In a landmark decision by the Supreme Court, a Parsi woman, who was barred from entering fire temples and Towers of Silence after marrying outside the community, was on Thursday granted the right to enter a Parsi temple in Gujarat.
The woman, Goolrukh Gupta, had approached the apex court challenging an Ahmedabad high court order.
The five-judge Constitution bench of the apex court, headed by Chief Justice of India Dipak Misra was hearing the case.
Earlier in the week, the court had asked the Parsi Anjuman in Gujarat’s Valsad to consider Gupta’s plea and allow her to attend the funeral of her father as and when he passes away.
Observing she hasn’t “surrendered her affection to father”, the Supreme Court bench headed by Chief Justice Dipak Misra asked senior counsel Gopal Subramanium to speak to his client on permitting the petitioner to attend the funeral of her father in Anjuman.
Further observing that “DNA does not evaporates” after marrying outside the religion, the court said that “marrying under the Special Marriage Act is only for the retention of original identity”.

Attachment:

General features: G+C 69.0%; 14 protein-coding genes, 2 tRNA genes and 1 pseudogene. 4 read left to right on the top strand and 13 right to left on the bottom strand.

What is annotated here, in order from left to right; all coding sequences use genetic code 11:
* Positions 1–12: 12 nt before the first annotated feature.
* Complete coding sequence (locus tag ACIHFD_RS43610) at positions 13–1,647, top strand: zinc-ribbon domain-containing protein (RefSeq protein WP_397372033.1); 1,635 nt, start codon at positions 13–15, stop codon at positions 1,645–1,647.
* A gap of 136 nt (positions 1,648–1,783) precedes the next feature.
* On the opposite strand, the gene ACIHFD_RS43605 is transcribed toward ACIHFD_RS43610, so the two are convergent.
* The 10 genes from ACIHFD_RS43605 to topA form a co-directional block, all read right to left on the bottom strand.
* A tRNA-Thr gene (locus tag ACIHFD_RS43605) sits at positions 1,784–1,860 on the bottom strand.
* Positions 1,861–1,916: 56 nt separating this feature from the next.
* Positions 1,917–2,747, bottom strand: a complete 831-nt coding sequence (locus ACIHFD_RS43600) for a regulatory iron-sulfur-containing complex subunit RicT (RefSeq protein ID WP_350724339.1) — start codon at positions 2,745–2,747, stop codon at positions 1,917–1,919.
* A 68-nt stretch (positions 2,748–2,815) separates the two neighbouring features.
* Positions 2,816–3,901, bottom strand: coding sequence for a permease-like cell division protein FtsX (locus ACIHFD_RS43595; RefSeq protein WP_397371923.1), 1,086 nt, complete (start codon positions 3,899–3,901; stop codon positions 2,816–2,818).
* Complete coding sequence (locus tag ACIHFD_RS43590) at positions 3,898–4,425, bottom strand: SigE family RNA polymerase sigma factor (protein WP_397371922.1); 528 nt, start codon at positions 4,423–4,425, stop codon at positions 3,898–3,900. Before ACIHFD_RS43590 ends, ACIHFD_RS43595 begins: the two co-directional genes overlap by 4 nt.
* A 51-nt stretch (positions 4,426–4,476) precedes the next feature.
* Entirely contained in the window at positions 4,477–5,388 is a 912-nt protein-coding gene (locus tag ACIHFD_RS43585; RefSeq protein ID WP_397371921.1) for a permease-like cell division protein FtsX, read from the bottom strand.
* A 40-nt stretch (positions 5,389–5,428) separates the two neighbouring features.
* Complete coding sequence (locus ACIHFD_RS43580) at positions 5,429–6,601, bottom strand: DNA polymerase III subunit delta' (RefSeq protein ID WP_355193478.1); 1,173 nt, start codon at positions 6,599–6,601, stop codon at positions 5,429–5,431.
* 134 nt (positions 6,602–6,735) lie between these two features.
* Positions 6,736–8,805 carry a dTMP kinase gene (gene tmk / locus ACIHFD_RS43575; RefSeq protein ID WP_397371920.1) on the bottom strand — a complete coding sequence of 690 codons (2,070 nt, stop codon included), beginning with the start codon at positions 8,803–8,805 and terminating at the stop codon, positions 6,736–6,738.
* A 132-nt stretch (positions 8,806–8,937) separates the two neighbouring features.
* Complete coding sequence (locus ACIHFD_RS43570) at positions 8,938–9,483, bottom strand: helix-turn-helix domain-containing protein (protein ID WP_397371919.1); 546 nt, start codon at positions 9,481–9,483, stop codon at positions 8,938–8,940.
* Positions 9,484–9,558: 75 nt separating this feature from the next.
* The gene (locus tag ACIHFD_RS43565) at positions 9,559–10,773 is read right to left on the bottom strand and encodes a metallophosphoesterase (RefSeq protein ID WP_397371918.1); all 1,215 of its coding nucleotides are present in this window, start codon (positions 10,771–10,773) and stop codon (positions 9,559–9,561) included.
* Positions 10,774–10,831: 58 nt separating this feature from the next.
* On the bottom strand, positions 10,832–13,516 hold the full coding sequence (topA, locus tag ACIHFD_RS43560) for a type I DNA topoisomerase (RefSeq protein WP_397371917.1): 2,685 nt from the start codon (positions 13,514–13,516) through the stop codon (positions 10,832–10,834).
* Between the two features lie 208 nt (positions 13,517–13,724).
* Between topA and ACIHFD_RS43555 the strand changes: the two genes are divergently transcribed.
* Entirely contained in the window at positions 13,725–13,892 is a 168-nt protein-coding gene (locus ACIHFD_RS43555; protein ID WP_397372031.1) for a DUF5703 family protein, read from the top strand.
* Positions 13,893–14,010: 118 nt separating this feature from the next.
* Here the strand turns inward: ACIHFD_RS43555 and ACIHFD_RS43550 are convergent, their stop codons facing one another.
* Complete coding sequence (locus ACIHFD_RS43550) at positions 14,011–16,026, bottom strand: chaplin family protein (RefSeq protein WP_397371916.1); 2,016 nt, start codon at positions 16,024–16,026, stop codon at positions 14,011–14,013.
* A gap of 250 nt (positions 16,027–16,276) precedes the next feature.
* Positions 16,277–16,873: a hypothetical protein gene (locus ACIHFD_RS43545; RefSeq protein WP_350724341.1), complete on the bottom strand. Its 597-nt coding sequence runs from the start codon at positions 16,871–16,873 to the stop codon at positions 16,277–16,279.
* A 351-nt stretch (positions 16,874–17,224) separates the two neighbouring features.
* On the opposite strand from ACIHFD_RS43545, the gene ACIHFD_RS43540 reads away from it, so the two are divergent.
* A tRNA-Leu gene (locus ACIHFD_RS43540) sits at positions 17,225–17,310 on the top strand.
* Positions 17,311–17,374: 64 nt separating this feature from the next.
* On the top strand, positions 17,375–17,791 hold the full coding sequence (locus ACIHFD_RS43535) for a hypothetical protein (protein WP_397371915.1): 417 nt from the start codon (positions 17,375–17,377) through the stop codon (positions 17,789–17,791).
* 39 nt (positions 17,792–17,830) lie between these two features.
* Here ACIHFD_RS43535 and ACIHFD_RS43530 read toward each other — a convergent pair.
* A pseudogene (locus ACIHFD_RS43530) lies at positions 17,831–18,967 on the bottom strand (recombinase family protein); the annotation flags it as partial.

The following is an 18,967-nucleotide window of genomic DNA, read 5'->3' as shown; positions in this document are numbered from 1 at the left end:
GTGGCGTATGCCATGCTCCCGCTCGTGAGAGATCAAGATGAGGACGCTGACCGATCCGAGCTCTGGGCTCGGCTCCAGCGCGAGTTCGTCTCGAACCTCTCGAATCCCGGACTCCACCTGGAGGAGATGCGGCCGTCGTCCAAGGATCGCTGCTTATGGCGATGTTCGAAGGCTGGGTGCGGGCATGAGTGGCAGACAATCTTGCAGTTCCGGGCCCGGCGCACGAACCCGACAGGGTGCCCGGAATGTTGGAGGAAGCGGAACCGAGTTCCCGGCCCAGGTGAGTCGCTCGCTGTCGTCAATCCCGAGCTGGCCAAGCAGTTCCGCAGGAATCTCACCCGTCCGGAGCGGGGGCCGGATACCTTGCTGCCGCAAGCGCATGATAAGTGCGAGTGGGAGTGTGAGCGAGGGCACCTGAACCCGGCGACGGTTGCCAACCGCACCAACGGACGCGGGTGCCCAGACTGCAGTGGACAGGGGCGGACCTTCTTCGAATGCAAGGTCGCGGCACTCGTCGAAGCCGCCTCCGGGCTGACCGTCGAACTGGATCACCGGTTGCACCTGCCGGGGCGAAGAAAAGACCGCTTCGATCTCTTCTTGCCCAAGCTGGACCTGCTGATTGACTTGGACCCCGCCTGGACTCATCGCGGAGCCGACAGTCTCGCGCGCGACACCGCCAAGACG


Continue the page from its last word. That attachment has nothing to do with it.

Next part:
“A man marries outside the community and is permitted to retain his religious identity and a woman is not allowed to marry outside and retain her religious identity. How can a woman be debarred,” the bench had further observed.
According to reports, in 2012, the Gujarat high court said that under the Special Marriage Act, she had ceased to be a Parsi and that her religion automatically changed to that of her husband.
She, however, continued to practise Zoroastrianism and challenged the high court verdict on the grounds that the Special Marriage Act does not require either husband or wife to renounce their religion.
Image used for representational purposes. Photograph: Shailesh Andrade/Reuters